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Boom in Robot Advances Expected Over Next Three Years

<p>Research firm, <a href="https://www.idc.com/" target="_blank">IDC</a>, has released its annual report on the development of robots: <a href="https://www.idc.com/getdoc.jsp?containerId=US43203617" target="_blank">IDC FutureScape Robotics 2018 Predictions</a>. The report presents predictions by IDC’s robotics team as to the development of robotics from 2018 through 2021.</p><p>The development and deployment of robotics in a variety of industries has expanded in 2017. The rapid convergence of robotics and artificial intelligence technologies has accelerated the development of next-generation intelligent robots for industrial, commercial, and consumer applications.</p><p><strong>Mobility Is Key to Adoption</strong></p><p>The analysts found a number of patterns in robot development and deployment. For one, mobile robots are gaining traction over their stationary siblings.</p><p>“The most interesting development is the growth of the mobile platform robot with the capability to attach a variety of components. These are service robots for warehouse and fulfillment centers. Companies like Locus are building these collaborative robots,” John Santagate, research director of service robotics at IDC Manufacturing Insights told <em>Design News</em>. “The collaborative part helps to drive adoption since it allows people to work safely around the robots.”</p><p>Security robots now roam a variety of facilities. The key to the new generation of security robots is mobility. “The mobility is a big part of security robots. A fixed security robot is no better than a security camera,” said Santagate. “What’s driving their adoption is their mobility and versatility. They can even smell.”</p><p><strong>Robots Can Find Their Way Around Unmapped Environments</strong></p><p>In the past, mobile robots were designed to travel a specific mapped territory. Smart robots have grown beyond that restriction. “The important part of mobility is the robot’s ability to autonomously navigate an unknown environment,” said Santagate. “They can sense an obstruction and seek for another path. They can see a human and move out of the way. They understand what’s going on around them.”</p><p>One mobility robots is catching on as a hospital aide, moving safely down busy halls as it carries its cargo to individual hospital rooms. “The TUG robot from Aethon is a good example mature mobile robot. It takes medication and supplies to hospital rooms,” said Santagate. “It navigates multiple floors, traveling in restricted areas, in elevators, and through doors. That’s a high level of sophistication.”</p>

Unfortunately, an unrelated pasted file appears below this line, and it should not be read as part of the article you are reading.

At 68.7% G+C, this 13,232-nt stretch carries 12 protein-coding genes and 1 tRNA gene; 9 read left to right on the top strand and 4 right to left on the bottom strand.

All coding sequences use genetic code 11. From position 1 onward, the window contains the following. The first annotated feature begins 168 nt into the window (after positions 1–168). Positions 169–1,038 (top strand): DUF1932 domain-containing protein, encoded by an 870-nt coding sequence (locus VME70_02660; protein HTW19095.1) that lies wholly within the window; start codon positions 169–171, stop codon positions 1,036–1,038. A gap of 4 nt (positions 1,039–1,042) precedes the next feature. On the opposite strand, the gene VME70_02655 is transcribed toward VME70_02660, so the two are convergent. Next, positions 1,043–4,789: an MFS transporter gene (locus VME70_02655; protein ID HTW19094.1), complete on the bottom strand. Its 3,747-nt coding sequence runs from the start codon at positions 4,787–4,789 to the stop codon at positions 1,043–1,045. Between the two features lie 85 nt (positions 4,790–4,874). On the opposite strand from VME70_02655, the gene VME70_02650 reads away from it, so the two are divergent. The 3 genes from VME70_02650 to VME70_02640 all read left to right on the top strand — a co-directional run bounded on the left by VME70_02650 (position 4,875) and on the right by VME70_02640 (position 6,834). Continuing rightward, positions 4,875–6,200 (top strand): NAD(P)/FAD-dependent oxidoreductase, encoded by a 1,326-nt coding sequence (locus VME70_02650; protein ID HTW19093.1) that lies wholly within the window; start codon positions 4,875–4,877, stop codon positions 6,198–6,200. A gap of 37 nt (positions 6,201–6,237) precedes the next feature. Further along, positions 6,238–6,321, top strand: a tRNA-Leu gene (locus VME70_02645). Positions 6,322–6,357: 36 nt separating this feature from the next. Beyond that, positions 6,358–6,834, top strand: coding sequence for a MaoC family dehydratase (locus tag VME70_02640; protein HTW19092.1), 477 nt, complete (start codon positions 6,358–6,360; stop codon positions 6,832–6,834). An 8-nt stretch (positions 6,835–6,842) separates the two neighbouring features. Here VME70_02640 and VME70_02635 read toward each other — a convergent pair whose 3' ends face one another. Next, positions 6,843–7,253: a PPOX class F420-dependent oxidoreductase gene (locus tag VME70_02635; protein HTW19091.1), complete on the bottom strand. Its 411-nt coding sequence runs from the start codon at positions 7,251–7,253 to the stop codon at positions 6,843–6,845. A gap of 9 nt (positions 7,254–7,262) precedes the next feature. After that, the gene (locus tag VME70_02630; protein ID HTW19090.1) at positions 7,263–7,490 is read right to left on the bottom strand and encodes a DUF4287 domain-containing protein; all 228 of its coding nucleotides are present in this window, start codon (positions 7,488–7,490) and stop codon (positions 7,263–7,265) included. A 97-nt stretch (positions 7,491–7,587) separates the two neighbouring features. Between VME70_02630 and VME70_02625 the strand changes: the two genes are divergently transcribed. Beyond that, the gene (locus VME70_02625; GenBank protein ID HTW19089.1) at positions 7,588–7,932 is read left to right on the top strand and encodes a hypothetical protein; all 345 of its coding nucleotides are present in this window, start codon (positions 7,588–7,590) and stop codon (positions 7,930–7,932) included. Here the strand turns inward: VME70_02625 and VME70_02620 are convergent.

From a spike in drone use, to advancing intelligence, to better robot coordination, IDC offers 10 predictions on the future of robots – all pointing to growth and efficiency.

Rob Spiegel has covered automation and control for 17 years, 15 of them for Design News. Other topics he has covered include supply chain technology, alternative energy, and cyber security. For 10 years, he was owner and publisher of the food magazine Chile Pepper.

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